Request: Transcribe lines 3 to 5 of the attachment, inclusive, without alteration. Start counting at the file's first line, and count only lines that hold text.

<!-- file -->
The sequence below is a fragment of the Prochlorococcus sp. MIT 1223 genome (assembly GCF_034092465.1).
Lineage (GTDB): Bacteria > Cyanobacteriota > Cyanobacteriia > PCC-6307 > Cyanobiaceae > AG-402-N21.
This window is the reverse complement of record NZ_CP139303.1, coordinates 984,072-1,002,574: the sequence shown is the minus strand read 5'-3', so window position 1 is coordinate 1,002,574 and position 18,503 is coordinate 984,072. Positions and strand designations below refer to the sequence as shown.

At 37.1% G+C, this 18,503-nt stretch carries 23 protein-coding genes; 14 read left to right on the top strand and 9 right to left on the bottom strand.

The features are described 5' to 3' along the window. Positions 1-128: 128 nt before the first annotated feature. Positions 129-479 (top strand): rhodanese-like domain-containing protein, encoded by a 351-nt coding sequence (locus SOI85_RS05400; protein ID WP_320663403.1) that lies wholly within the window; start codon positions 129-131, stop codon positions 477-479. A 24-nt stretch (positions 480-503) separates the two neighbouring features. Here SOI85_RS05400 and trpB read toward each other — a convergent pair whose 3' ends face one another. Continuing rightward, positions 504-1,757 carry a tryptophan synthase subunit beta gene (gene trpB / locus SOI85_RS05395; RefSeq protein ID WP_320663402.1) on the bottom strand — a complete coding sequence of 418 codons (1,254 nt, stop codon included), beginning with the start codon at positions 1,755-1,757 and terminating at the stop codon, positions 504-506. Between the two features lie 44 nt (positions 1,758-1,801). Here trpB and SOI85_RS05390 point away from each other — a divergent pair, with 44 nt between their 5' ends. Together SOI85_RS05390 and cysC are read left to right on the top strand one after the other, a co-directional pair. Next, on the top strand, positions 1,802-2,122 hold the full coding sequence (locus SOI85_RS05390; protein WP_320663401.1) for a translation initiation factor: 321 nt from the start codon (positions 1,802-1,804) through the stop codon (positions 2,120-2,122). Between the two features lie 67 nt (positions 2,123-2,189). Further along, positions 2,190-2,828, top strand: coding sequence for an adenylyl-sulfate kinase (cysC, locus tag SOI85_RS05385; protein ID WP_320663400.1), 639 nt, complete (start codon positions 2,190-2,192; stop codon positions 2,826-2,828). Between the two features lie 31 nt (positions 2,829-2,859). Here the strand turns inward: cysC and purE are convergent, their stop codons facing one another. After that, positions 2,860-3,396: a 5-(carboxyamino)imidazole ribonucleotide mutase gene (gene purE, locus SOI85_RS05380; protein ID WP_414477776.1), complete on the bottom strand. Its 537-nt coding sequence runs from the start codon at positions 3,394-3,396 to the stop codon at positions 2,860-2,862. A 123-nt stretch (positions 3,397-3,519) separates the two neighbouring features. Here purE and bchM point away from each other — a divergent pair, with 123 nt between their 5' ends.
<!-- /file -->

This window is the reverse complement of record NZ_CP139303.1, coordinates 984,072-1,002,574: the sequence shown is the minus strand read 5'-3', so window position 1 is coordinate 1,002,574 and position 18,503 is coordinate 984,072. Positions and strand designations below refer to the sequence as shown.

At 37.1% G+C, this 18,503-nt stretch carries 23 protein-coding genes; 14 read left to right on the top strand and 9 right to left on the bottom strand.

The features are described 5' to 3' along the window. Positions 1-128: 128 nt before the first annotated feature. Positions 129-479 (top strand): rhodanese-like domain-containing protein, encoded by a 351-nt coding sequence (locus SOI85_RS05400; protein ID WP_320663403.1) that lies wholly within the window; start codon positions 129-131, stop codon positions 477-479. A 24-nt stretch (positions 480-503) separates the two neighbouring features. Here SOI85_RS05400 and trpB read toward each other — a convergent pair whose 3' ends face one another. Continuing rightward, positions 504-1,757 carry a tryptophan synthase subunit beta gene (gene trpB / locus SOI85_RS05395; RefSeq protein ID WP_320663402.1) on the bottom strand — a complete coding sequence of 418 codons (1,254 nt, stop codon included), beginning with the start codon at positions 1,755-1,757 and terminating at the stop codon, positions 504-506. Between the two features lie 44 nt (positions 1,758-1,801). Here trpB and SOI85_RS05390 point away from each other — a divergent pair, with 44 nt between their 5' ends. Together SOI85_RS05390 and cysC are read left to right on the top strand one after the other, a co-directional pair. Next, on the top strand, positions 1,802-2,122 hold the full coding sequence (locus SOI85_RS05390; protein WP_320663401.1) for a translation initiation factor: 321 nt from the start codon (positions 1,802-1,804) through the stop codon (positions 2,120-2,122). Between the two features lie 67 nt (positions 2,123-2,189). Further along, positions 2,190-2,828, top strand: coding sequence for an adenylyl-sulfate kinase (cysC, locus tag SOI85_RS05385; protein ID WP_320663400.1), 639 nt, complete (start codon positions 2,190-2,192; stop codon positions 2,826-2,828). Between the two features lie 31 nt (positions 2,829-2,859). Here the strand turns inward: cysC and purE are convergent, their stop codons facing one another. After that, positions 2,860-3,396: a 5-(carboxyamino)imidazole ribonucleotide mutase gene (gene purE, locus SOI85_RS05380; protein ID WP_414477776.1), complete on the bottom strand. Its 537-nt coding sequence runs from the start codon at positions 3,394-3,396 to the stop codon at positions 2,860-2,862. A 123-nt stretch (positions 3,397-3,519) separates the two neighbouring features. Here purE and bchM point away from each other — a divergent pair, with 123 nt between their 5' ends.